Co-ops Face Pressure to Merge

Co-ops Face Pressure to Merge

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Global competition, falling farm incomes, industry consolidation and a growing need for specialized talent are causing co-ops to make big changes to protect their share of the grain marketing system.

Ag Web reports that as farm operations have increased in size, co-ops have had to do the same in order to compete against the big multi-national companies.  Over the past four decades. the number of co-ops has fallen from more than 6,400 to just 2,100 in 2013 - that's a 66% decline.   Yet they remain an economic force.

The USDA says co-ops reported a record $2 billion of business in 2013 and while some co-ops aim to get bigger, the board of the  Pendelton Grain Growers co-op in Oregon voted to dissolve and sell its' assets.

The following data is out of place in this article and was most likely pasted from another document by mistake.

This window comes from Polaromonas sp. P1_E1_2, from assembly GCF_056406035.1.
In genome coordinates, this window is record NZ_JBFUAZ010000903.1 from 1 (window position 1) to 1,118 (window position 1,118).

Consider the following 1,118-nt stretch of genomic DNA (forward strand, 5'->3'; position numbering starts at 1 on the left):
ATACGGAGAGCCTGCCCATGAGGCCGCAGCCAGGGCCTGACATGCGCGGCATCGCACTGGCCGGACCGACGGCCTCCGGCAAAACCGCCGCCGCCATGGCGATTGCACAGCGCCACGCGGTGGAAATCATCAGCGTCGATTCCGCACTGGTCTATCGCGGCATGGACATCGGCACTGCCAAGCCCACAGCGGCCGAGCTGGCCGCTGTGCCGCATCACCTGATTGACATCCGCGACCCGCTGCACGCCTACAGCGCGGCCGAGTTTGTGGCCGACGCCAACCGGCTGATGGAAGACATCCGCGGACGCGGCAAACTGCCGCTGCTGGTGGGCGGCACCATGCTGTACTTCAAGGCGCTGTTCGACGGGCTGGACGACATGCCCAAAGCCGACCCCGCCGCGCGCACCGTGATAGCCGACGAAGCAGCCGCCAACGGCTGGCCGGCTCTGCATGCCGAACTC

Founded during the Great Depression, the eastern Oregon co-op's fortunes have fallen in recent years. It overstated its earnings in 2010 and 2011 landing it in hot water with regulators.  PGG tried to restructure its business model by selling off its retail and agronomy businesses, but it continued to hemorrhage money and lost almost $4.5 million in 2013 and almost $8 million in 2014.   Meanwhile, nearby co-ops turned profits.

The board will oversee the sale of its' remaining assets, but the co-op won't give its 1,800 members dividends for another three to six years.

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